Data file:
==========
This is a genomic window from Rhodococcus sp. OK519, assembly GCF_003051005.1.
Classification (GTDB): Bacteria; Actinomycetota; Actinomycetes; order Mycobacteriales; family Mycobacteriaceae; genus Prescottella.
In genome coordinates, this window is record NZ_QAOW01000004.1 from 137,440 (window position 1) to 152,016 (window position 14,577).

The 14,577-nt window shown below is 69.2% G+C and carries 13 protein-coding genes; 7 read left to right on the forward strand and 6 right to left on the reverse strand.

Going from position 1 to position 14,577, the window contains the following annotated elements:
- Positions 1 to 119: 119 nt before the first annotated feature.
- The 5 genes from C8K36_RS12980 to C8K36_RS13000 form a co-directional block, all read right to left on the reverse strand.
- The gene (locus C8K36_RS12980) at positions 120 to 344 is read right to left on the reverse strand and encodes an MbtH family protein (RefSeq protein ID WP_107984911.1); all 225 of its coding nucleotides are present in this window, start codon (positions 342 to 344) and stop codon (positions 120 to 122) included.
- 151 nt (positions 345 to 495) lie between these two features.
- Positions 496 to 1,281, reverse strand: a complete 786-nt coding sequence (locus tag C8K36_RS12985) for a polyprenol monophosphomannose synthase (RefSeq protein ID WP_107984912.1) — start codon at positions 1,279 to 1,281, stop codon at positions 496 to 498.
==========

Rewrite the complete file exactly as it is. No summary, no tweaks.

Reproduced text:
This is a genomic window from Rhodococcus sp. OK519, assembly GCF_003051005.1.
Classification (GTDB): Bacteria; Actinomycetota; Actinomycetes; order Mycobacteriales; family Mycobacteriaceae; genus Prescottella.
In genome coordinates, this window is record NZ_QAOW01000004.1 from 137,440 (window position 1) to 152,016 (window position 14,577).

The 14,577-nt window shown below is 69.2% G+C and carries 13 protein-coding genes; 7 read left to right on the forward strand and 6 right to left on the reverse strand.

Going from position 1 to position 14,577, the window contains the following annotated elements:
- Positions 1 to 119: 119 nt before the first annotated feature.
- The 5 genes from C8K36_RS12980 to C8K36_RS13000 form a co-directional block, all read right to left on the reverse strand.
- The gene (locus C8K36_RS12980) at positions 120 to 344 is read right to left on the reverse strand and encodes an MbtH family protein (RefSeq protein ID WP_107984911.1); all 225 of its coding nucleotides are present in this window, start codon (positions 342 to 344) and stop codon (positions 120 to 122) included.
- 151 nt (positions 345 to 495) lie between these two features.
- Positions 496 to 1,281, reverse strand: a complete 786-nt coding sequence (locus tag C8K36_RS12985) for a polyprenol monophosphomannose synthase (RefSeq protein ID WP_107984912.1) — start codon at positions 1,279 to 1,281, stop codon at positions 496 to 498.